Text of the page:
A 45-year-old Wiltshire farmer says his cancer diagnosis is the driving force behind the “extremely difficult decision” to sell the family’s arable farm.
Anthony Snook doesn’t want to sell Lavington Farms, where he has lived all his life, but says it’s the only option he can see in order to secure a future for his wife, two children and parents.
“My cancer is incurable, albeit manageable,” he told Farmers Weekly.
“But I can’t carry on the way I’m going, so selling seems to be the only way to secure my family’s immediate future in the event of me not being able to work.
“My children (14 and 11) aren’t old enough to go farming and I don’t want the pressure being put on my wife.”
For the past five years cultivations have been contracted out, with Anthony responsible for the rest of the operation, alongside his full-time job helping to run an ATV business.
The 809-acre enterprise in the Vale of Pewsey comes with two semi-detached houses and a grain store and is being launched this week at a guide price of £8m as a whole, or in three lots.
The Grade 1 and Grade 2 chalk soils have been put to a winter wheat, winter barley and oilseed rape rotation.
“Yields can touch 5t/acre for wheat and 4t/acre for winter barley,” Anthony said.
“Last year our crop of Graham made milling quality but normally we grow for feed.”
It is divided into three blocks, the largest of which is 300 acres and comes equipped with an 800t grain store.
“If I hadn’t had my diagnosis I was ready to invest in a 1,000t grain store so we had more storage for barley and wheat. In the past we have missed out on the higher prices by not being able to store more.”
Anthony said his wish is that a buyer can be found to take the farm as a whole and the existing contractor to remain in place.
“I don’t think the land needs to be split up,” he said. “The contractor is keen to continue and has always farmed to an incredibly high standard.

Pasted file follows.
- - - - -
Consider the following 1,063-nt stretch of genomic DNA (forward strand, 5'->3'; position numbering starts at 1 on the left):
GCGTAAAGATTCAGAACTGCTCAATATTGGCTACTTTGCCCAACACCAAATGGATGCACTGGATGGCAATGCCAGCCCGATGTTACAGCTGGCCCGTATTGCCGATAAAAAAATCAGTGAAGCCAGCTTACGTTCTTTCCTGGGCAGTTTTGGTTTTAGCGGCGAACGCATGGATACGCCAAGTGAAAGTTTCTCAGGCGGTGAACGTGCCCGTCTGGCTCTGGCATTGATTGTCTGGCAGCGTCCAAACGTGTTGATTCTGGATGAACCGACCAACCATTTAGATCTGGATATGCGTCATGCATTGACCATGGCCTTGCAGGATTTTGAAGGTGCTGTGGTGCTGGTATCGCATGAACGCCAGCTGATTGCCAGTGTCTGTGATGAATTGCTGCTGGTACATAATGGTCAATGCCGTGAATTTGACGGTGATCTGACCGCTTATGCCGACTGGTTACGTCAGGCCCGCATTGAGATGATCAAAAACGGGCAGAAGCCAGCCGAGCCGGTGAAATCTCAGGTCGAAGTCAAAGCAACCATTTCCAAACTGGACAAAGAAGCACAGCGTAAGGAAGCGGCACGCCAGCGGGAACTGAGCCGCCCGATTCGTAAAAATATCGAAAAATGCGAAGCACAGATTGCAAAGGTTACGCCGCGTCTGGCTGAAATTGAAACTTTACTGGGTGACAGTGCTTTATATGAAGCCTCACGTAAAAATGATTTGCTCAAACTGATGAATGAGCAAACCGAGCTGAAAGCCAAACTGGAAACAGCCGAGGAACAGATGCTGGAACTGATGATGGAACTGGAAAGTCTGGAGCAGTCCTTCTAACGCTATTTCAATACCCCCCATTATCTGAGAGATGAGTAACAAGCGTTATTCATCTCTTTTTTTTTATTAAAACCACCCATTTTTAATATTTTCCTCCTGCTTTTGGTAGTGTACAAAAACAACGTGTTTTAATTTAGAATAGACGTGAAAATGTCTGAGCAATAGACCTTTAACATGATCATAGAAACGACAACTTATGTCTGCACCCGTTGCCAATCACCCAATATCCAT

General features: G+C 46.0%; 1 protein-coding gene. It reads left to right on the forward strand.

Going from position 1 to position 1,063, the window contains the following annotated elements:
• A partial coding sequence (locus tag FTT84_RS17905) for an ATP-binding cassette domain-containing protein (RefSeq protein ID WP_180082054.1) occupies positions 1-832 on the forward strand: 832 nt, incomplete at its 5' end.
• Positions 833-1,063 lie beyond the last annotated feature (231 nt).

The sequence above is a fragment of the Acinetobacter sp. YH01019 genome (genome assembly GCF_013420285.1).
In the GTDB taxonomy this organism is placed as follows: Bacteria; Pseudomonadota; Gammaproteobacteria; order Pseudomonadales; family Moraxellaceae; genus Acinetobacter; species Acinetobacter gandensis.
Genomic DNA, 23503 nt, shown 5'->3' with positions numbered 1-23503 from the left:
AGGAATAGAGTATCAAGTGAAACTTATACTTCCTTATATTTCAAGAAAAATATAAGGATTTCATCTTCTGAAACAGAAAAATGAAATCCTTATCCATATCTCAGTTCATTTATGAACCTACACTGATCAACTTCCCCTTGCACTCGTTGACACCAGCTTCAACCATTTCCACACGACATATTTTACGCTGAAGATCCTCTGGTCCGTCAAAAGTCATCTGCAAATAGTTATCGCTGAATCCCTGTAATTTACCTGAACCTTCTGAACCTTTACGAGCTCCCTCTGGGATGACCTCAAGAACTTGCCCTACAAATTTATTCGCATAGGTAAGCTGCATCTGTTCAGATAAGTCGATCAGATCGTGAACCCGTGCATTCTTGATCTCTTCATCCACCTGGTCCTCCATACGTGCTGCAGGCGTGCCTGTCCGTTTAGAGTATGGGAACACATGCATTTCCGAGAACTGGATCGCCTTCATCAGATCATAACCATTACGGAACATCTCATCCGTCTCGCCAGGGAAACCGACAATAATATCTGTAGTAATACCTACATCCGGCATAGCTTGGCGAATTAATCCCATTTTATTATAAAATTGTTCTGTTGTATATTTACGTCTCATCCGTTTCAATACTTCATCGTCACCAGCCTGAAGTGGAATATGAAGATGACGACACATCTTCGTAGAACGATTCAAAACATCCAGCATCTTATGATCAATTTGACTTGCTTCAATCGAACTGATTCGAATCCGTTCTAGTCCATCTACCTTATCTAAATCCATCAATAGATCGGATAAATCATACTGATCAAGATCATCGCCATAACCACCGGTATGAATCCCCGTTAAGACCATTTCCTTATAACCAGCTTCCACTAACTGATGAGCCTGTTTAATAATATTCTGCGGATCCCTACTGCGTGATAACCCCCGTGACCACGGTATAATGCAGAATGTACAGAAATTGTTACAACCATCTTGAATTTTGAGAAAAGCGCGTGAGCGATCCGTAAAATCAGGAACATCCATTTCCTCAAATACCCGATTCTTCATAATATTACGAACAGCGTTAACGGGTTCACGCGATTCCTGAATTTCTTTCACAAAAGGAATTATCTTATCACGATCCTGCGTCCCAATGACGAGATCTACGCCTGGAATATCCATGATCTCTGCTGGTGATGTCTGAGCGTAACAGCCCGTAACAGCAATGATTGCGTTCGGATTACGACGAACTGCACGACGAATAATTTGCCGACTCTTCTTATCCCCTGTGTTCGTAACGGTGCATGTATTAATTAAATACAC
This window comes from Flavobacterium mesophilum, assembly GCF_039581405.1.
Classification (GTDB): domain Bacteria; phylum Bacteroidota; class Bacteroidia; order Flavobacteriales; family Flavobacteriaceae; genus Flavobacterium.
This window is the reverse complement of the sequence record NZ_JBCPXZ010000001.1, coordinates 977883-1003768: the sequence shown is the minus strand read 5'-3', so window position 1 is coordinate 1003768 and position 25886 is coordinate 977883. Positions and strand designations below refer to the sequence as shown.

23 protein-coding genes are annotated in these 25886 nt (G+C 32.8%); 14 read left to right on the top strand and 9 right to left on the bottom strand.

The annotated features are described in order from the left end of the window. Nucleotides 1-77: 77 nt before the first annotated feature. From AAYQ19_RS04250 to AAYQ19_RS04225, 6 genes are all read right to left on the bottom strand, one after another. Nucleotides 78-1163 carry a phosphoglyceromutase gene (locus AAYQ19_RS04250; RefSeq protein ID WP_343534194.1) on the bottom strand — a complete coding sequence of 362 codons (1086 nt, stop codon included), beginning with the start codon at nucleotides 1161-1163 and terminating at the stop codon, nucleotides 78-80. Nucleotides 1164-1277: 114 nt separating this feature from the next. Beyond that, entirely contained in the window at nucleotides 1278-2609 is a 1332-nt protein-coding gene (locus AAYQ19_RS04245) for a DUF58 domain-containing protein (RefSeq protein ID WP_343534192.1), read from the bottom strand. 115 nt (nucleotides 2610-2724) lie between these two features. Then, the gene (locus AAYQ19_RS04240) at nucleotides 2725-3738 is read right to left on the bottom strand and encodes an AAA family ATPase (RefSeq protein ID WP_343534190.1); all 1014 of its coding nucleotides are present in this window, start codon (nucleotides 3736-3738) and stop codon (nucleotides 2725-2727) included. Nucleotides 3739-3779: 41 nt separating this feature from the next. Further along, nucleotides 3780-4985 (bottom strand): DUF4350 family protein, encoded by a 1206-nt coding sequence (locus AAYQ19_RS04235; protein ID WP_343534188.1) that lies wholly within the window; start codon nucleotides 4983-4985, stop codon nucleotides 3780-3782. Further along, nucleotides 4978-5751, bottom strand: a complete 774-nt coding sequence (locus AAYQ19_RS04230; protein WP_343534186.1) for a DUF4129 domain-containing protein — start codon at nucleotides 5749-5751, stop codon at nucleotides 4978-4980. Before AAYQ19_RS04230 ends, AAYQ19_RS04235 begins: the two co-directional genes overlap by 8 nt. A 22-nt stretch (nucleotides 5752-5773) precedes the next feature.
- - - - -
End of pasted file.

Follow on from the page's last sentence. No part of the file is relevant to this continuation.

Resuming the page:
“We are ready to plant next year’s crops and have all the inputs – everything is in place to carry on as we are, and we will see what happens.”
Stamp duty saving
Selling agent Woolley & Wallis said the sale is unusual because buyers are being offered Lavington Farms as a limited company, which carries a significant stamp duty saving.
In this case, a sale at the £8m guide price would mean £40,000 is due, rather than £400,000.
The firm said the number of farmers who trade as a limited company has declined because of a relatively benign tax regime for partnerships and individuals.
Partner Richard Nocton said: “Normally stamp duty would be charged at 5% but in the case of selling a company it is at the much lower rate of 0.5%.”
The Wiltshire market
Mr Nocton feels there is interest in farmland at all scales in the Vale of Pewsey; an area where supply is traditionally slim.
But he said there could be added appeal because the bulk of the value is in the farmland, not the residential element of the sale.
“Buyers are likely to come from some distance to find a farm of this quality and great potential,” he said.
“The crop yields are excellent, the farm is clean and buyers will really chase a farm of this ilk.”